Christopher Buckley ’75, the satirical author and political commentator, will give the Class Day speech at this year’s commencement.
Members of the Senior Class Council, which is tasked with choosing the Class Day speaker, would not confirm or deny Buckley’s selection when contacted Tuesday afternoon. But a person close to Buckley confirmed the selection to the News, and the SCC provided a written statement later Tuesday evening announcing that Buckley would be the Class Day speaker.
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Buckley, the son of the late conservative icon William F. Buckley ’50, will speak on Sunday, May 24 on Old Campus. In the statement, the SCC said he would “appeal to a wide range of students” — “to students of all political persuasions.”
“As a Yale alumnus with a sharp sense of humor, we feel that Mr. Buckley will be able to uniquely connect with graduating seniors,” the statement said.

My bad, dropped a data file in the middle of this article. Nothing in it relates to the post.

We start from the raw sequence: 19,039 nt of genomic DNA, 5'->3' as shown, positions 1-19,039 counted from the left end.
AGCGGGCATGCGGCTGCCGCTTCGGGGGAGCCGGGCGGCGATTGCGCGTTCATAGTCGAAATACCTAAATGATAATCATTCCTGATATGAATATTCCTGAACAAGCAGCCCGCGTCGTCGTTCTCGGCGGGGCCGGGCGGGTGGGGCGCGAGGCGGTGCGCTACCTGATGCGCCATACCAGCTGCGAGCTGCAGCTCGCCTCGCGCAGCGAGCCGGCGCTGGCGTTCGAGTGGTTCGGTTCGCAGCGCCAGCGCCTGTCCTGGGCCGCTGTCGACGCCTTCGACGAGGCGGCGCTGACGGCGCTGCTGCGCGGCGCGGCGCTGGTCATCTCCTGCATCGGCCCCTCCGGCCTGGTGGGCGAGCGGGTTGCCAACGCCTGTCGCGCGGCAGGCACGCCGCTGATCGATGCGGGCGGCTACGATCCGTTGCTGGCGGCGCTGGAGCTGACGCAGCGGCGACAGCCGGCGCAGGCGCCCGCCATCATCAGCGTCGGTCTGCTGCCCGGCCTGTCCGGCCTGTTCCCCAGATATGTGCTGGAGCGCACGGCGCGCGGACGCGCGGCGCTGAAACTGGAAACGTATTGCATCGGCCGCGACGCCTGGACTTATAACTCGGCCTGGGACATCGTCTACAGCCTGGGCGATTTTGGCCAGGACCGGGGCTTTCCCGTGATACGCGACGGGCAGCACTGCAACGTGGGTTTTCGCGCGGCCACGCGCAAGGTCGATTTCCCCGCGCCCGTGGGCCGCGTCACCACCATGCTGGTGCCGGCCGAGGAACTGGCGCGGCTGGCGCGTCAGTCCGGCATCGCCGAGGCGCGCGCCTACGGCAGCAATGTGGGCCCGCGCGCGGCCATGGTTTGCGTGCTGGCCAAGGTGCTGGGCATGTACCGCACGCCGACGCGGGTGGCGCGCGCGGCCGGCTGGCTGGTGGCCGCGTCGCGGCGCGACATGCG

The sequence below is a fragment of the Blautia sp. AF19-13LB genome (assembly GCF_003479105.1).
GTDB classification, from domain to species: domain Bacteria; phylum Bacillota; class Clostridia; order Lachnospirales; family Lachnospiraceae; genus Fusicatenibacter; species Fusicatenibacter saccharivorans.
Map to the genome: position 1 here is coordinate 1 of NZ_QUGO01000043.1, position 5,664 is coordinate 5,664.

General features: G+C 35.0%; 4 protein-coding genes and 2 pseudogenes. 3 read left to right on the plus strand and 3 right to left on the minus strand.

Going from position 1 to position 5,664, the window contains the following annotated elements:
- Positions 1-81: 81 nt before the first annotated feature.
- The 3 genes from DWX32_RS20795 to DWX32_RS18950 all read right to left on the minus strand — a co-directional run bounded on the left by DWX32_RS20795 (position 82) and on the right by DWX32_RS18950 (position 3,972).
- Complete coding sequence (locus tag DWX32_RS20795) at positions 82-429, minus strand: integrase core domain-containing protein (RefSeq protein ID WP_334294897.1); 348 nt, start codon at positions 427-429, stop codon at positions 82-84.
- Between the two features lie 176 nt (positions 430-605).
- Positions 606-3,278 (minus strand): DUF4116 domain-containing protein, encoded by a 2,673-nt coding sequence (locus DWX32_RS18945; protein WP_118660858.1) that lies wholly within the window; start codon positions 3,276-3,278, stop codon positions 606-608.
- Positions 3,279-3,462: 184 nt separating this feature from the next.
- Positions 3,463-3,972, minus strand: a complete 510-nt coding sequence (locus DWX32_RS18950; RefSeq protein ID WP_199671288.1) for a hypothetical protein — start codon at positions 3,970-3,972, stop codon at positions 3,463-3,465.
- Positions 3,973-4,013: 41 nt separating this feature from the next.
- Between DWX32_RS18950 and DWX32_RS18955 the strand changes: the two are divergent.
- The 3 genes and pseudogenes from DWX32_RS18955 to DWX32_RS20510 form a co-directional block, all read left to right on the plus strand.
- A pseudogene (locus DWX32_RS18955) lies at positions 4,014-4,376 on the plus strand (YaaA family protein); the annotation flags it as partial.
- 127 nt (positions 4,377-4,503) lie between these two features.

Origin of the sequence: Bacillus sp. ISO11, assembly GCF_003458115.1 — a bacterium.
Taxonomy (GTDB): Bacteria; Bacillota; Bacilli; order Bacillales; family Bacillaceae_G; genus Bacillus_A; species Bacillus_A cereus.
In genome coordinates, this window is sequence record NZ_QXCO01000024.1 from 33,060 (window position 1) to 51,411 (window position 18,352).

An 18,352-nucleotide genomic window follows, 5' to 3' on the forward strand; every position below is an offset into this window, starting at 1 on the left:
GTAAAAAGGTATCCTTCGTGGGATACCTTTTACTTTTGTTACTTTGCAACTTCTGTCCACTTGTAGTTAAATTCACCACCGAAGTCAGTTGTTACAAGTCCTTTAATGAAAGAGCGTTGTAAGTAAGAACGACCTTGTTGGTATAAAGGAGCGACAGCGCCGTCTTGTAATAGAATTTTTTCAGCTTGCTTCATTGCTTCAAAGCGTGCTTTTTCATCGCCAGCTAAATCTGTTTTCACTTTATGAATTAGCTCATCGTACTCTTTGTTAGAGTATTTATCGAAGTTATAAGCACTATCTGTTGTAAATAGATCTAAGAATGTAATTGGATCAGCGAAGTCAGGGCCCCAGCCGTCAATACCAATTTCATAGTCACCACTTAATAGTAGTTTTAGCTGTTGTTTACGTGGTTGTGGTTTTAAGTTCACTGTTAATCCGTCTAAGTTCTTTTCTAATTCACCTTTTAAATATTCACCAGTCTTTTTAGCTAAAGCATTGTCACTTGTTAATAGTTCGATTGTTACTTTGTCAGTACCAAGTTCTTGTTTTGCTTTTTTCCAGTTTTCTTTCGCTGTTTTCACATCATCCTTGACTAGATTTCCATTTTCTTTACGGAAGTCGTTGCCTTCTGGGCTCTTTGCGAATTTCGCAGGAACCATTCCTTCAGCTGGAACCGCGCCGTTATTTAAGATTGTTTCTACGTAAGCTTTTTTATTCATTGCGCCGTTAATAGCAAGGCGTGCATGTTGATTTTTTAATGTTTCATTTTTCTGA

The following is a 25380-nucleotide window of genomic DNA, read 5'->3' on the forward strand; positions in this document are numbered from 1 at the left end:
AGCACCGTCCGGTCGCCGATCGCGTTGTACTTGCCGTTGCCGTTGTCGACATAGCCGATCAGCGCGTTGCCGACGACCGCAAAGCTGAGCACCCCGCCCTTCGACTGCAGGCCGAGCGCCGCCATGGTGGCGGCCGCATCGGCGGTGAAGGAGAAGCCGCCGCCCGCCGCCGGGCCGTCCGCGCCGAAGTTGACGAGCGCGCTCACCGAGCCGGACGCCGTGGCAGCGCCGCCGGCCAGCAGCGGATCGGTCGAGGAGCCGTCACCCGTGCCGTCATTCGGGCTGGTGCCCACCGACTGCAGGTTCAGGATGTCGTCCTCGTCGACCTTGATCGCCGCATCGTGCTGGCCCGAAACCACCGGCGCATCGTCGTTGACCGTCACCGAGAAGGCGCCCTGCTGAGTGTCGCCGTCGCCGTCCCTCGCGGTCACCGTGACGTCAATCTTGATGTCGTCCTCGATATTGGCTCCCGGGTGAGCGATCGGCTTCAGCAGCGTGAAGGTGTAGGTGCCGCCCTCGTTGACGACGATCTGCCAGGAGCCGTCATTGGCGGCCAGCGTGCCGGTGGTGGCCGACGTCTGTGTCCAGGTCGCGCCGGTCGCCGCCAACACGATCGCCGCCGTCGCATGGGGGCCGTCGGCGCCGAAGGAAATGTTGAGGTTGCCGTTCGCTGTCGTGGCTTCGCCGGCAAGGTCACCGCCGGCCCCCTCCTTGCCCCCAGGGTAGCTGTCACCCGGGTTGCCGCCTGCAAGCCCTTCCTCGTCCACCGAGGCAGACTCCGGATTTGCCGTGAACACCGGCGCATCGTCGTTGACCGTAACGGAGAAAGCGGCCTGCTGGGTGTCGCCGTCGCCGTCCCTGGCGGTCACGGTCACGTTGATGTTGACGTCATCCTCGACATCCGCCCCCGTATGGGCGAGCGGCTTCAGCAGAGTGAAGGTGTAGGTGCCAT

In a telephone interview Tuesday before the SCC released its statement, Buckley neither confirmed nor denied the selection, but spoke at length about what his speech might cover were he to give such a speech.
“Were I to give a speech,” Buckley explained, “I would probably in the first paragraph explain how to solve the financial crisis. In the second paragraph, I think I would deal swiftly with how to achieve peace in the Middle East. And in the third paragraph I would probably talk about how to get a job at Starbucks.”
Buckley made headlines this past October when he endorsed Barack Obama in the presidential election. Soon after Buckley wrote a column announcing his support for Obama, he announced his resignation from the National Review, the prominent conservative magazine founded by his father.
Buckley, the co-founder of the Yale Daily News Magazine, is perhaps best known for his works of political satire, including the novel-turned-movie Thank You For Smoking. Buckley also served as chief speechwriter for then-Vice President George H.W. Bush ’48 in the 1980s.
When asked to confirm the news that he would be headlining Class Day, Buckley flexed his satirical muscle.
“If it’s true,” he said, “it’s appalling.”